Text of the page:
(1903—1977) American writer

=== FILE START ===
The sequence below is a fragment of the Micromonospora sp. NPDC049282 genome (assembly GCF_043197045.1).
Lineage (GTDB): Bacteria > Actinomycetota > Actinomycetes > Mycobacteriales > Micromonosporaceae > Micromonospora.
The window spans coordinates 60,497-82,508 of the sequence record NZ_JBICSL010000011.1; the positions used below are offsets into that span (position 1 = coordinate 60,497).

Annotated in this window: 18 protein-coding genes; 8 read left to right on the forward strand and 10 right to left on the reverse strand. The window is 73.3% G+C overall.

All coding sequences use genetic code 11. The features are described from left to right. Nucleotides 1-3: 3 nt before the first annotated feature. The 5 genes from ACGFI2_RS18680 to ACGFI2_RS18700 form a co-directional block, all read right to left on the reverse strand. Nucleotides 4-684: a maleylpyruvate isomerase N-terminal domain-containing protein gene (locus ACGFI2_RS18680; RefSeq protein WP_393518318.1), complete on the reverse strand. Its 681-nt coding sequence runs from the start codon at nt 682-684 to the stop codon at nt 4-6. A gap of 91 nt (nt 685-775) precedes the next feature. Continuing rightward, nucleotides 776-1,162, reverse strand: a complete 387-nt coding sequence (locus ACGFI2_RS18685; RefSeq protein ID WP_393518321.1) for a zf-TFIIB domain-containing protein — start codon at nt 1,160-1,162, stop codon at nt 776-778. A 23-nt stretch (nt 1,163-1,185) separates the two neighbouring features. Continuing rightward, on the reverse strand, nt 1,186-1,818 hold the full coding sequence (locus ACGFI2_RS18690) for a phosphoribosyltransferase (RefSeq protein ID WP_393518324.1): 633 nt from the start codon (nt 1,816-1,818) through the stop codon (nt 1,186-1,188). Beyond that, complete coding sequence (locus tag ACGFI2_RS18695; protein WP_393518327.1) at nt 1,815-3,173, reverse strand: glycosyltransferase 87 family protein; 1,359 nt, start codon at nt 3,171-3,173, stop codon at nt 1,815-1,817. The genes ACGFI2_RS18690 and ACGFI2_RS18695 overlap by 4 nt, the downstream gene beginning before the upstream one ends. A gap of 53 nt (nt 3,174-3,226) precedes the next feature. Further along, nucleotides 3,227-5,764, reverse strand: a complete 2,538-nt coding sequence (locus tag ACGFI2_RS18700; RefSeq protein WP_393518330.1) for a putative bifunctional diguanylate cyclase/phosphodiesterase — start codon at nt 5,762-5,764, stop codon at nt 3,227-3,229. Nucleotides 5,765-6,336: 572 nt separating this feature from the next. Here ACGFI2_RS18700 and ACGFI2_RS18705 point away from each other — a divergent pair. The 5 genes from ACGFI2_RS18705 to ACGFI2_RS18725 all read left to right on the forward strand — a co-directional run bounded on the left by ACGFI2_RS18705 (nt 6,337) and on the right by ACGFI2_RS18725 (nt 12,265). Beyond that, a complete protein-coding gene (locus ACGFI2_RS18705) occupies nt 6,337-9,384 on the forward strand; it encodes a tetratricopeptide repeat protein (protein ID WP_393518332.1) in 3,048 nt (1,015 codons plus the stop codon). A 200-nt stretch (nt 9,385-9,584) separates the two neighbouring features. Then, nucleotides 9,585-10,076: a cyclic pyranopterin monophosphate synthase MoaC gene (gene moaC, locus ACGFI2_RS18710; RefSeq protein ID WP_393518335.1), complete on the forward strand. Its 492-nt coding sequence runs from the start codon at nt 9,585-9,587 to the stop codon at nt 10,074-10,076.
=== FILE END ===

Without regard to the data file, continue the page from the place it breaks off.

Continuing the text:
writer, novelist, and diarist, born in Neuilly, France. She kept a diary from the age of 11, with the important volumes covering the years 1931 to 1974. Explicit and self‐aware, her writing was a huge influence on feminist thought. A bigamist and bisexual who counted Henry Miller amongst her lovers, Nin used her own life, including her affairs, as raw material. The prose‐poem House of Incest (1936) was her first success. The ambitious novel sequence including Ladders to Fire (1946), Children of the Albatross (1947), The Four‐Chambered Heart (1950), and A Spy in the House of Love (1954) was collected into one volume, Cities of the Interior, in 1959. Her work is suffused with a deep sensuality, and in the 1940s she wrote two volumes of erotica, both published posthumously (Delta of Venus, 1977; Little Birds, 1979).